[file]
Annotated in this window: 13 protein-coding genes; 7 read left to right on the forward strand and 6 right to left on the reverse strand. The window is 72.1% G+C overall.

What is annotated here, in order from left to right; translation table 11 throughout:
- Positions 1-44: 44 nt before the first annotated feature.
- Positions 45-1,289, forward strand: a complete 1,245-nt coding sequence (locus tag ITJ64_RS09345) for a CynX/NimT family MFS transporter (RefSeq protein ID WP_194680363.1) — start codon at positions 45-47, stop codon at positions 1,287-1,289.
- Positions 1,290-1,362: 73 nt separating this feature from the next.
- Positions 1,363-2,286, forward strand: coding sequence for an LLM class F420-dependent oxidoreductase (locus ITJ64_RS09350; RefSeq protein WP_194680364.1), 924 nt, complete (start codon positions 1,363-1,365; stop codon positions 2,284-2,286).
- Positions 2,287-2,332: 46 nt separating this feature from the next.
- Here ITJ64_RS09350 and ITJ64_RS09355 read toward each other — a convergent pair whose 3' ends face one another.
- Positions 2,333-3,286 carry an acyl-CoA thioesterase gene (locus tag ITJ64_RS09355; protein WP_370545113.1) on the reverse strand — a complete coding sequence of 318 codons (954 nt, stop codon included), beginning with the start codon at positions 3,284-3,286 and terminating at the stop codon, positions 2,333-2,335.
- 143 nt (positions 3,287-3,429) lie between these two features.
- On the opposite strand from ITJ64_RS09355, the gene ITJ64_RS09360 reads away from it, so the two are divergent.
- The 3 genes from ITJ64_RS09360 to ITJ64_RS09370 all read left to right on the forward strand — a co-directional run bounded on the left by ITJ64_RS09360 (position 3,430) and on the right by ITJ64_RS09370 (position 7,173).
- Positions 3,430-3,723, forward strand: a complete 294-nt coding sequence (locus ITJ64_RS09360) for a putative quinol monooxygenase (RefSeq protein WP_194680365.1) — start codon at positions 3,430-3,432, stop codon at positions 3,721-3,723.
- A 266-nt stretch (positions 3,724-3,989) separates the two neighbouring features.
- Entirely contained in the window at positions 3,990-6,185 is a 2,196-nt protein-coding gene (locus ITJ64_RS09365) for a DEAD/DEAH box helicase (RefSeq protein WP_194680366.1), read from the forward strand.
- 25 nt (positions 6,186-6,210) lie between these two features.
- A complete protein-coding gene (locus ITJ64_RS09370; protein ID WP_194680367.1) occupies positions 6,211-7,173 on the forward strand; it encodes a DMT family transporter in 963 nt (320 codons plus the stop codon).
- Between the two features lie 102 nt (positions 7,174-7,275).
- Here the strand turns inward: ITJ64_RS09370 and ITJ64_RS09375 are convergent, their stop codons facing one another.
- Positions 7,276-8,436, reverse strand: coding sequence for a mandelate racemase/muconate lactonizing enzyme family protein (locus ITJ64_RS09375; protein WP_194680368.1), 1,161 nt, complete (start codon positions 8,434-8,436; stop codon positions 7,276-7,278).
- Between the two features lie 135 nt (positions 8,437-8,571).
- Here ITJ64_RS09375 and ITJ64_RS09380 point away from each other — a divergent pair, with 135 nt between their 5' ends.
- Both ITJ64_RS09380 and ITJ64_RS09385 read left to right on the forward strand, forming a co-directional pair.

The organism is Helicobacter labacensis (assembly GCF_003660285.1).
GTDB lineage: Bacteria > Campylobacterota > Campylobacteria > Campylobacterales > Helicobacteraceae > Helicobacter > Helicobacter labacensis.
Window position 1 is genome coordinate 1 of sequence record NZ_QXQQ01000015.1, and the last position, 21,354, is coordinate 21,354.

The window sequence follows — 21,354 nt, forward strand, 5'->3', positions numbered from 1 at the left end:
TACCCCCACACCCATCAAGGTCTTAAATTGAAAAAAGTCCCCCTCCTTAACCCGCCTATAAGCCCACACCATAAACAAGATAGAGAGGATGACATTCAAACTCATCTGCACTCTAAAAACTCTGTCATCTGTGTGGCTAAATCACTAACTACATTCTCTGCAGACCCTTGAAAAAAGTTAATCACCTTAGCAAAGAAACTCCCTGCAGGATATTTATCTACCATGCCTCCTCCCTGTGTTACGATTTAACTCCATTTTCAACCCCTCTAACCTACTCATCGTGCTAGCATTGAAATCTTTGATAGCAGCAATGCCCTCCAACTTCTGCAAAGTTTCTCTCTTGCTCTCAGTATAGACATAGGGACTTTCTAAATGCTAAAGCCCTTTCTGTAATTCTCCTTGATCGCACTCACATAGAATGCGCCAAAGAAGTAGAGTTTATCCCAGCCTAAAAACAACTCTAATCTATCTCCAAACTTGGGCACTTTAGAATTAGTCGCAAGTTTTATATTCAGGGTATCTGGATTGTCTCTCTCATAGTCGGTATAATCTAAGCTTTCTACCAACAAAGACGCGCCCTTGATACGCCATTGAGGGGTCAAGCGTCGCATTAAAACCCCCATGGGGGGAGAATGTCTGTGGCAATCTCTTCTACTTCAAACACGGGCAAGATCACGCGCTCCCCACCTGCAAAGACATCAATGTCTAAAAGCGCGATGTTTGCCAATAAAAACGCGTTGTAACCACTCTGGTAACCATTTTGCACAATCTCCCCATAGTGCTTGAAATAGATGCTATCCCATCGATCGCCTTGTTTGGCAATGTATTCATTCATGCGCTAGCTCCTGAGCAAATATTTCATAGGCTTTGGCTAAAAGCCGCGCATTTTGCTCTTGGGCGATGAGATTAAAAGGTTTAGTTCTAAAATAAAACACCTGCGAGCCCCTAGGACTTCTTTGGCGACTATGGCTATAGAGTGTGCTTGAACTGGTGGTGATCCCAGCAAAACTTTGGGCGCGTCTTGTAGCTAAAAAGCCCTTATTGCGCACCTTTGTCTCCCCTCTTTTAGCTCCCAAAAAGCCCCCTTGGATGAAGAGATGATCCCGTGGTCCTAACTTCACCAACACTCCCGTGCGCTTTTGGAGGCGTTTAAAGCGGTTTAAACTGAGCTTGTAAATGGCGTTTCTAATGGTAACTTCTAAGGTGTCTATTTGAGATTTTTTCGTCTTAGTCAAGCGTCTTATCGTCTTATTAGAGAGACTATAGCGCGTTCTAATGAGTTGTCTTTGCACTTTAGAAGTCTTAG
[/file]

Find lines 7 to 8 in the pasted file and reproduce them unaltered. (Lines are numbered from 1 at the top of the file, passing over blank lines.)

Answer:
- Positions 2,287-2,332: 46 nt separating this feature from the next.
- Here ITJ64_RS09350 and ITJ64_RS09355 read toward each other — a convergent pair whose 3' ends face one another.